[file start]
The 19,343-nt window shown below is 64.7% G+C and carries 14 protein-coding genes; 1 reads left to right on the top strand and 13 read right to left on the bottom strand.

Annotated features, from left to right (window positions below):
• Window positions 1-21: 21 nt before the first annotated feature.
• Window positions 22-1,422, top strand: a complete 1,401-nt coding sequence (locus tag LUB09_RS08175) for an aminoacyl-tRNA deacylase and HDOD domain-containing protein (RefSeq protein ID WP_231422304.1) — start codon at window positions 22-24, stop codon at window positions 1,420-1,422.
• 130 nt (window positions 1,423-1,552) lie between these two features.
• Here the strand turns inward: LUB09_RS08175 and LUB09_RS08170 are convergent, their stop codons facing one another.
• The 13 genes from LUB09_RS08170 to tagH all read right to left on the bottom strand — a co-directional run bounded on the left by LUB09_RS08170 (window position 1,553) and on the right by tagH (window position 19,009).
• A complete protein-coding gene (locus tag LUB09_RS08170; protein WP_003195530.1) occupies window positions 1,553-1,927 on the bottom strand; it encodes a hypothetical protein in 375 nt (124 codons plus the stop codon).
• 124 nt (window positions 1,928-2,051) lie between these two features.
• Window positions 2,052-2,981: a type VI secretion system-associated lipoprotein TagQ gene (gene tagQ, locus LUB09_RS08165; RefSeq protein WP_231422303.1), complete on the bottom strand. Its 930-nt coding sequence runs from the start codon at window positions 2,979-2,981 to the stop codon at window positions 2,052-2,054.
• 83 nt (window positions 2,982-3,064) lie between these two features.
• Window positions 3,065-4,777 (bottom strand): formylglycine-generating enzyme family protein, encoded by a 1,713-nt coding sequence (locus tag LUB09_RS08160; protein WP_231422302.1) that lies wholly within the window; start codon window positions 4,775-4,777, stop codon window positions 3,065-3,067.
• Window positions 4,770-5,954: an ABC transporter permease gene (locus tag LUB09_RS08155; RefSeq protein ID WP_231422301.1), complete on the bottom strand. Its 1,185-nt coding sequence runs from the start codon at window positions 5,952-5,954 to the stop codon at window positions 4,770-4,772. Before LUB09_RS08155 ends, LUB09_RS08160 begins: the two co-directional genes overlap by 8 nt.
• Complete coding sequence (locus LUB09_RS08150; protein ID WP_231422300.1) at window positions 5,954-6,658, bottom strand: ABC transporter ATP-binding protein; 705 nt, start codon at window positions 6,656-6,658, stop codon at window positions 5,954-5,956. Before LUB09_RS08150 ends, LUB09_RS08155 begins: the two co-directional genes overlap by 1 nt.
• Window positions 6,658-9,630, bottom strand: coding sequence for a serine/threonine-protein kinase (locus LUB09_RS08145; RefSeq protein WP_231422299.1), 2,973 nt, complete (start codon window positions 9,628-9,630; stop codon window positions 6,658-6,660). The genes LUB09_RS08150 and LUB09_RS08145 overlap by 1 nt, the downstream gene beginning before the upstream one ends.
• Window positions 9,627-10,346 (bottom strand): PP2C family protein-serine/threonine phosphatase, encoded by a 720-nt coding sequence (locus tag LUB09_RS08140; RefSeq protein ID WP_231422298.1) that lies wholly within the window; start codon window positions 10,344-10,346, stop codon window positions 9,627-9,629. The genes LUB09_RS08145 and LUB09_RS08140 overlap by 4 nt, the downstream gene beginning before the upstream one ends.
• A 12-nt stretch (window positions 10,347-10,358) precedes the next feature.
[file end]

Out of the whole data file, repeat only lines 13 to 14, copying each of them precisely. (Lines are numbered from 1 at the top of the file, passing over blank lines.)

• Window positions 4,770-5,954: an ABC transporter permease gene (locus tag LUB09_RS08155; RefSeq protein ID WP_231422301.1), complete on the bottom strand. Its 1,185-nt coding sequence runs from the start codon at window positions 5,952-5,954 to the stop codon at window positions 4,770-4,772. Before LUB09_RS08155 ends, LUB09_RS08160 begins: the two co-directional genes overlap by 8 nt.
• Complete coding sequence (locus LUB09_RS08150; protein ID WP_231422300.1) at window positions 5,954-6,658, bottom strand: ABC transporter ATP-binding protein; 705 nt, start codon at window positions 6,656-6,658, stop codon at window positions 5,954-5,956. Before LUB09_RS08150 ends, LUB09_RS08155 begins: the two co-directional genes overlap by 1 nt.